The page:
NY Post: Anonymous says, "She's always on her BlackBerry blogging, even at a sit-down dinner."There is more of this! And it is fascinating. There is one factual error in the article that Brill does not dispute, so we'll do it for her: Emily, your blog so does not get 72,000 hits a day! (Unless you're counting them the old-fashioned way, and who does that?) She also has a problem with anonymous quotes attacking her: "I will never use an anonymous quote that's critical of someone without first calling for a response." (Looks like I'm in the clear—I went on the record with my bitchy quote!) [Essentially Emily] The Modern-Day Tale of a Society Outcast [Page Six Magazine]
Fact: At 25 I don't go to too many sit-down dinners. And even a cursory look through my blog (with the exception of fashion week) would show I don't blog too much at night. If you see me on my blackberry after dark, I'm probably doing what any other flesh and blood twenty-something does with her blackberry: texting or bbming. Jeez.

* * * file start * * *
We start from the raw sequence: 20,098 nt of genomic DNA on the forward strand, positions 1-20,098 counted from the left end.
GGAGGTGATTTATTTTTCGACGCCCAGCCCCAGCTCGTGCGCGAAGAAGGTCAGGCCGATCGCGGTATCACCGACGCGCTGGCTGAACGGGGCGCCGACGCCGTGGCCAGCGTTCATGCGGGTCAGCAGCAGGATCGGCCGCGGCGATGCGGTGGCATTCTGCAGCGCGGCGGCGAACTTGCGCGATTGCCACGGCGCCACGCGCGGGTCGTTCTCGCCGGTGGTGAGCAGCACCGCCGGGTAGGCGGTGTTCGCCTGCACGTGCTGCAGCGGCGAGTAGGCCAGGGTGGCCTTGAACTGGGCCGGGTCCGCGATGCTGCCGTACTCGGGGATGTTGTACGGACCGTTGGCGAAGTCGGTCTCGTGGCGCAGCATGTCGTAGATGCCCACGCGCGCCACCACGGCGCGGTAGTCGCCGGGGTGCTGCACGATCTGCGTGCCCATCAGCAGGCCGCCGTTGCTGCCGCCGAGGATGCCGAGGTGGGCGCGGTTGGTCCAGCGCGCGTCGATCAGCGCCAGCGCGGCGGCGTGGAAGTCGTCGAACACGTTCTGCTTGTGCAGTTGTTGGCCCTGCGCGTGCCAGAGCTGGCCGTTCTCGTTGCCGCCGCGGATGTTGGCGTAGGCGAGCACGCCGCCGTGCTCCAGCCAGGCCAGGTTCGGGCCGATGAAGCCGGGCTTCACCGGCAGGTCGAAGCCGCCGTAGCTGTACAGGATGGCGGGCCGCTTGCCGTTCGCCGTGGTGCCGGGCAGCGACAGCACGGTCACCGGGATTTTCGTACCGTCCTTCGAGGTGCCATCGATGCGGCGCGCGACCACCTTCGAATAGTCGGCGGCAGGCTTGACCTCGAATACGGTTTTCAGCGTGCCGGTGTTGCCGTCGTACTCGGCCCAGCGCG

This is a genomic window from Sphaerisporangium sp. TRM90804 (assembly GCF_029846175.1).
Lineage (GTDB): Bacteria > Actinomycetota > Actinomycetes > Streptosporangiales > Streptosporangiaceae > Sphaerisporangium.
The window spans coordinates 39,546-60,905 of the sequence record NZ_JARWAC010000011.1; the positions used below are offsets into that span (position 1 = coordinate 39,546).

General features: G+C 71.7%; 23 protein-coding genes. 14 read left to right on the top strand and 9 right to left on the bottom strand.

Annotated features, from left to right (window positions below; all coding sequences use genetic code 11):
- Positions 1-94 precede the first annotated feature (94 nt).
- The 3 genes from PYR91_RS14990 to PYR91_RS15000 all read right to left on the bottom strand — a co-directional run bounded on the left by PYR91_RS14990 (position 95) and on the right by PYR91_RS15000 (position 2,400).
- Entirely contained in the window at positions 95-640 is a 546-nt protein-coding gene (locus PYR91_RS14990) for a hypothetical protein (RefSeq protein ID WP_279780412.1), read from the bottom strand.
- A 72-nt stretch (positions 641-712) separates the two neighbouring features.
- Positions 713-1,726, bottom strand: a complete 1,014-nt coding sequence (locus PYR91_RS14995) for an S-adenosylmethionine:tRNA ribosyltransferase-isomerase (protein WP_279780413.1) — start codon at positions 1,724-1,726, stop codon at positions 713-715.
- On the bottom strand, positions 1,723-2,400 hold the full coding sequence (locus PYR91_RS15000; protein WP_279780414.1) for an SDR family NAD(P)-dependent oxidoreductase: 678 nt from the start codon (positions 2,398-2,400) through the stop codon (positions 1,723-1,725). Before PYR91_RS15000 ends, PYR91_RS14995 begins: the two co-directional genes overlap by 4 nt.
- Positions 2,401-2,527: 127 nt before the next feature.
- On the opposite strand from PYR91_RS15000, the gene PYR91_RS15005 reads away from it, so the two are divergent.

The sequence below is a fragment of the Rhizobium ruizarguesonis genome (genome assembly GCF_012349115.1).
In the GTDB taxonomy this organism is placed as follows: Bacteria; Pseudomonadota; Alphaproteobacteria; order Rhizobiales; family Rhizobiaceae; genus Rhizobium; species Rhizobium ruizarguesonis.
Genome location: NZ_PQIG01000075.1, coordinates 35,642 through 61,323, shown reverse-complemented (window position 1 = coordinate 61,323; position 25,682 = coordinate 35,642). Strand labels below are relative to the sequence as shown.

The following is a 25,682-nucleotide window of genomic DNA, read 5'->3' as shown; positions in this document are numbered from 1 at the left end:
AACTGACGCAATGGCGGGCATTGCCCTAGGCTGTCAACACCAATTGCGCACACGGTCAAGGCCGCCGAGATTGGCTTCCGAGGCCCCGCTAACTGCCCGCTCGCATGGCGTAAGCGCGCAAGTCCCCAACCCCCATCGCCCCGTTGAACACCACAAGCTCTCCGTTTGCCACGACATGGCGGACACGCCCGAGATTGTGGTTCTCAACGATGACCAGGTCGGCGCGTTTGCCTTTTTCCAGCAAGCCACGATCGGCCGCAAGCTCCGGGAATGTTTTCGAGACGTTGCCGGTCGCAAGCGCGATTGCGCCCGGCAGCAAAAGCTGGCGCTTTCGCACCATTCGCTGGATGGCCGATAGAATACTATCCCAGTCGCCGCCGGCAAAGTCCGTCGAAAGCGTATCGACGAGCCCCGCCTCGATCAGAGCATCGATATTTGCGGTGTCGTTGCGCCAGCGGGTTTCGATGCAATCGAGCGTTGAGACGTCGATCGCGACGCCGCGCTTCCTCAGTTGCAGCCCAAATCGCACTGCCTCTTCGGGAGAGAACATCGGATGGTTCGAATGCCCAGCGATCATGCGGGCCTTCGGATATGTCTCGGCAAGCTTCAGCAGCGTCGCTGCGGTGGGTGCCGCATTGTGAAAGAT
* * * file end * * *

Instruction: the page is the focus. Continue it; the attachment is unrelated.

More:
Socialite-blogger and publishing heiress Emily Brill was profiled in Page Six Magazine this Sunday as a high-society "outcast" whose uptown and Hamptons-centric blogging project has irritated the status quo, alienating her from other socials. "I hope people don't think [my blog] is an attempt to draw attention to myself," she told the magazine. Now that the article's out, she's posted a point-by-point rebuttal on her blog, acting as if she's a public figure with a reputation to defend. No matter how shamelessly they court attention, people generally don't like being written about or profiled, because they can't control the outcome.The post-profile response in the 2.0 world is to huff and sigh—on your blog—about how you were misquoted, taken out of context, or maybe get all upset about your photoshoot. Exhibit 1: